Open to experience. That’s me. “Fearless”. Explorer of life and its potential experiences. But only so far. I don’t fly. I don’t make speeches.
But I did go to a “queer slow dance” last night, for the second time. Yes 95% of the people were LGBT and everything else on the spectrum. But according to its wonderful host Sherwin Sullivan Tija, we’re all supposed to feel welcome. And we did.
Why did we go? Partly because I believe passionately in “inclusion”, and want to support progress. Partly because as dances go, Sherwin’s are warm, unpretentious and fun — equal to the great swing dances at Dovercourt House*. It was also an opportunity to introduce some gay friends to the event, and meet a new partner. Last but not least, I love being open to having my ‘comfort zone’ tested.
All was lovely, and just being there moves me. It reminds me of high school dances in the fifties – the air just brimming with vulnerability, hesitation, tentativeness. I wonder how many can barely believe this freedom. A sprinkling of people from countries where being gay could mean death. And a few older North Americans, many of whom had probably hidden their true feelings for a virtual lifetime, and are only now learning how to ‘reach out and touch’ others comfortably. There is no blasé here. Nothing taken for granted, and the wonder of it all is clearly treasured.
Yet in all this pleasure, I noticed myself feeling some slight nagging discomfort from time to time. Why? When a twenty-something woman asked me (a 70-something!) to dance, suddenly it came to me. I realized there were complications inherent in our just being there, partner and I: we are experienced dancers, there to dance and enjoy the atmosphere. Would our dancing intimidate many who are obviously new at this? What assumptions did they have about why I was there? Any at all? None? And why did I care? What are the expectations of those who ask a stranger to dance? Potentially much more complicated than at a run-of-the-mill “straight” dance.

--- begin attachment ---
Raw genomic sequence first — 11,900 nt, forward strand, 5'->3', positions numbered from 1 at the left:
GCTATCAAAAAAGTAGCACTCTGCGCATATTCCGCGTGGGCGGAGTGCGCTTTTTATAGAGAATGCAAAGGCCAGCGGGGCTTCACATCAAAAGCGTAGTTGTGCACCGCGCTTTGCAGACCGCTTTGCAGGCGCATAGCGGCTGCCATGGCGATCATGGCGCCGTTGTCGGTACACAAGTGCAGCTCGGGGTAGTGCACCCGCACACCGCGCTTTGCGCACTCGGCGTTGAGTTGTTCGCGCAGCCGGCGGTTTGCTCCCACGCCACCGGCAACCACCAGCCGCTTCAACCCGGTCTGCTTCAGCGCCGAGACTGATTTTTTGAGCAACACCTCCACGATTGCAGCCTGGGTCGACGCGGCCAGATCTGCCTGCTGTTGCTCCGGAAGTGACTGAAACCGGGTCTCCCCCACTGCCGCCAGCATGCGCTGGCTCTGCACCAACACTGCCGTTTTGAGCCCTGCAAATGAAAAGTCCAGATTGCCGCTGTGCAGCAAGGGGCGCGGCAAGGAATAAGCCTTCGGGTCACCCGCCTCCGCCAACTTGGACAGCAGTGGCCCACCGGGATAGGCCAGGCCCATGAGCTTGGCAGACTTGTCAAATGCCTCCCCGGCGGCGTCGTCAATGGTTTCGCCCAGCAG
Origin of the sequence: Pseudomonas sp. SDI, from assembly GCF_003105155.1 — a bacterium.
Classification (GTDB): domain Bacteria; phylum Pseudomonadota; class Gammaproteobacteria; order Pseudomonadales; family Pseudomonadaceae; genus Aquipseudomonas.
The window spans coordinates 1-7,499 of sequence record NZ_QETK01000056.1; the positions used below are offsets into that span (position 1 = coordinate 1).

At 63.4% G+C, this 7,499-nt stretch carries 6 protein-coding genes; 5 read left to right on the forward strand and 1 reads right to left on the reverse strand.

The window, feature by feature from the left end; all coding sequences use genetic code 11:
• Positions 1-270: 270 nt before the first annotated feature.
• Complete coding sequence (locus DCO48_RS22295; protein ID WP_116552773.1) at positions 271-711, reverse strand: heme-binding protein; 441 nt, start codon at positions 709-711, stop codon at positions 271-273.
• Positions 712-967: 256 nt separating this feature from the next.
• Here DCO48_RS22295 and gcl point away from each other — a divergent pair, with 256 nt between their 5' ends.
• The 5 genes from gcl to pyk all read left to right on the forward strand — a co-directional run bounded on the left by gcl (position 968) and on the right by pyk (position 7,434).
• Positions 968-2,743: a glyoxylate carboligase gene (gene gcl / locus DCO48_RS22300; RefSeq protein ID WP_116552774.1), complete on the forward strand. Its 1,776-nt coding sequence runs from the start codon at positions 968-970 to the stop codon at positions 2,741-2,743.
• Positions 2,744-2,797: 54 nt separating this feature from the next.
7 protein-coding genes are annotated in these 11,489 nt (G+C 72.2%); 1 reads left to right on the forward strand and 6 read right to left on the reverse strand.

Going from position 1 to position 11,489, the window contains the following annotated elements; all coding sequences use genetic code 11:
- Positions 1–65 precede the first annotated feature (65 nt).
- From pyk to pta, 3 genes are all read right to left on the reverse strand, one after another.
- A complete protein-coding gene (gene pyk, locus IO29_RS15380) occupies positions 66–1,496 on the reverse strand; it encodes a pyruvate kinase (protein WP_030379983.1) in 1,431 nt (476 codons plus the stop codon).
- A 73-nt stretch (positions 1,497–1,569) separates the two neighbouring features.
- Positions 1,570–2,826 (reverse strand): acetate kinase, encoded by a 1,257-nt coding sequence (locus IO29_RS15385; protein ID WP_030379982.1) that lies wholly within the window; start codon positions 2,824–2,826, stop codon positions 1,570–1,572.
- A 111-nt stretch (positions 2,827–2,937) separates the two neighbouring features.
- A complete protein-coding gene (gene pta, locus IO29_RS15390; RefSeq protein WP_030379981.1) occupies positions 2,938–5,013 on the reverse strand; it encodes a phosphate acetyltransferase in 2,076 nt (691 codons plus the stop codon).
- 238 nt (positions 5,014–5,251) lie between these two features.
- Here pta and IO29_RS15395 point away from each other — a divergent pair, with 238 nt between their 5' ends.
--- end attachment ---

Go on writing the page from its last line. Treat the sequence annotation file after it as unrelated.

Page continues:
I realized also, that I am still – despite a lifetime of trying to be more relaxed – awkward and self-conscious about ‘visibly’ dancing. Even with people I know, I don’t relax easily at dancing. I am relaxed mainly with the partner I’ve learned and practiced with for decades. Let’s blame it on ‘critical-judgmental parents’ for the sake of argument.
Partner and I talked about it as we left and came to a new – tentative – conclusion: we feel a little like interlopers, as if we are cheating, somehow. Sending out ‘mixed messages’. As we strolled away from the party sounds, into the city night, we both felt that it wouldn’t be fair to return.
That makes me sad. I always feel that much personal growth can occur, and so much resolution, through what I would call ‘open encounter’. It’s a kind of conversational exploration of feelings, hopefully to a point of resolving issues.
Unfortunately, a crowded dance hall is not conducive to such eventualities. If they ran the dance according to my whims, they would pause it about every hour, and run a 15-minute encounter group of all who wish to share and think and re-think, and are willing to communicate about it out loud! You might be surprised how many people there are who discover in the middle of it, just how stimulating it can be!
Meanwhile, I think Sherwin’s onto something. And I think such events will lead to whole new ways of communicating. The first time I was invited to dance by one of the volunteers, as we began to dance he said “I’m ‘bi-‘”. At the time I thought that was funny and possibly a little “anal”. But now that I’ve had my mind opened up a little more, I can see a whole new kind of self-introduction becoming as common and as comfortable as, “Good morning,” or “How’s it going?” And this is how new ‘sub-cultures’ get started, after all. Good work, Sherwin! Thanks for helping to make the world a better place.